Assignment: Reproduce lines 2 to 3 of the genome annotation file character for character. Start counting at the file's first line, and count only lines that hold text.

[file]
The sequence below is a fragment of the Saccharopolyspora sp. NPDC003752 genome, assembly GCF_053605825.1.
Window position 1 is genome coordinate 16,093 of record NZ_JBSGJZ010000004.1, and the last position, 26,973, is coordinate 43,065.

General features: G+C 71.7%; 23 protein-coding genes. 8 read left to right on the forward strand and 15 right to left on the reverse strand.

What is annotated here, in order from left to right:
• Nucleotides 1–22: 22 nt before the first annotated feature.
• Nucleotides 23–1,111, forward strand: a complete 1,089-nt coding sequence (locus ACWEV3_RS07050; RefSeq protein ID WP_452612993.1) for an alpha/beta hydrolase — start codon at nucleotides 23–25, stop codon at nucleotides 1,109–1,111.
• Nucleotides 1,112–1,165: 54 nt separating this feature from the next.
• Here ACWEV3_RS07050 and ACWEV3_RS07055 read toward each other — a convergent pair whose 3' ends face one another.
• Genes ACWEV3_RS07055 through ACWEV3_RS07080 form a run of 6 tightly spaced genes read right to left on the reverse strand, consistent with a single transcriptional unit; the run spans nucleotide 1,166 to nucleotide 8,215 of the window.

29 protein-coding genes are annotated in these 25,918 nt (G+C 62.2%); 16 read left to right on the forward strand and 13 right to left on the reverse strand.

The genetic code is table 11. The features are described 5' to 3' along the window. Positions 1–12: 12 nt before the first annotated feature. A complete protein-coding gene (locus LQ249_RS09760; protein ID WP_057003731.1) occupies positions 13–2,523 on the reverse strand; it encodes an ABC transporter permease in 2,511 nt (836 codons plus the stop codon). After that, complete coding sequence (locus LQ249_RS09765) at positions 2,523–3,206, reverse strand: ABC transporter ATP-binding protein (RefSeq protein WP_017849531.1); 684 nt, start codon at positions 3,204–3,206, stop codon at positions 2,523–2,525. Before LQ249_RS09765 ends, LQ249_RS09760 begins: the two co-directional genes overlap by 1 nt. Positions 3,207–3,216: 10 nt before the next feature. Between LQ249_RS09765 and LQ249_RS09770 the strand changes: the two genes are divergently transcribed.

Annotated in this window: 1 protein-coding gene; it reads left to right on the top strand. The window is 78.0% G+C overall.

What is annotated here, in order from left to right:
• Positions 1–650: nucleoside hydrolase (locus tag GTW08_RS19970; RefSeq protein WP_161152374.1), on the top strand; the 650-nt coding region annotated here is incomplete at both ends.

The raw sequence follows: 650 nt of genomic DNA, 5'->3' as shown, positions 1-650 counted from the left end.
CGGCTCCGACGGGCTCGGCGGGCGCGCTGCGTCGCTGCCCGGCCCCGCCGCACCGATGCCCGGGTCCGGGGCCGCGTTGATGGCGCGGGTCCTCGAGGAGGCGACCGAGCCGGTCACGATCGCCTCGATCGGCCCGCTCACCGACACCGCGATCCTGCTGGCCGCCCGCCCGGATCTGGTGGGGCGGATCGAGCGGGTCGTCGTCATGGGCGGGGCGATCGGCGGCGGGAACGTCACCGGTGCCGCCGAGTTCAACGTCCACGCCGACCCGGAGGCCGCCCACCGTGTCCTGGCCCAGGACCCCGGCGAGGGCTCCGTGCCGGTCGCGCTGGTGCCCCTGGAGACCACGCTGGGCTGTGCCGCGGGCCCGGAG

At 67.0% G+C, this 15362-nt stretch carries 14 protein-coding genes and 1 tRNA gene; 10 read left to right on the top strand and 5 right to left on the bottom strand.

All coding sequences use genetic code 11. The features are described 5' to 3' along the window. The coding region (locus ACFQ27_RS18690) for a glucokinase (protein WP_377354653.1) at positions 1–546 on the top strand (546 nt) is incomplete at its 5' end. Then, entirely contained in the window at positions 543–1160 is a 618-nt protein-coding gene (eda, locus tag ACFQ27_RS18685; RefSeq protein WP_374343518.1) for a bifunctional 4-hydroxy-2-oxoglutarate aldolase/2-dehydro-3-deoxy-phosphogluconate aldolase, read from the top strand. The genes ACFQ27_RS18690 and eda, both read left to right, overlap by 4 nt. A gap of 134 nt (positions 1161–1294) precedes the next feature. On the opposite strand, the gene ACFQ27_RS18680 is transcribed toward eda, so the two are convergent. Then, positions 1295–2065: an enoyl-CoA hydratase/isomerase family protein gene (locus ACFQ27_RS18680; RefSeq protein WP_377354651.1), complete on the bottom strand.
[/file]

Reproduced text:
Window position 1 is genome coordinate 16,093 of record NZ_JBSGJZ010000004.1, and the last position, 26,973, is coordinate 43,065.

General features: G+C 71.7%; 23 protein-coding genes. 8 read left to right on the forward strand and 15 right to left on the reverse strand.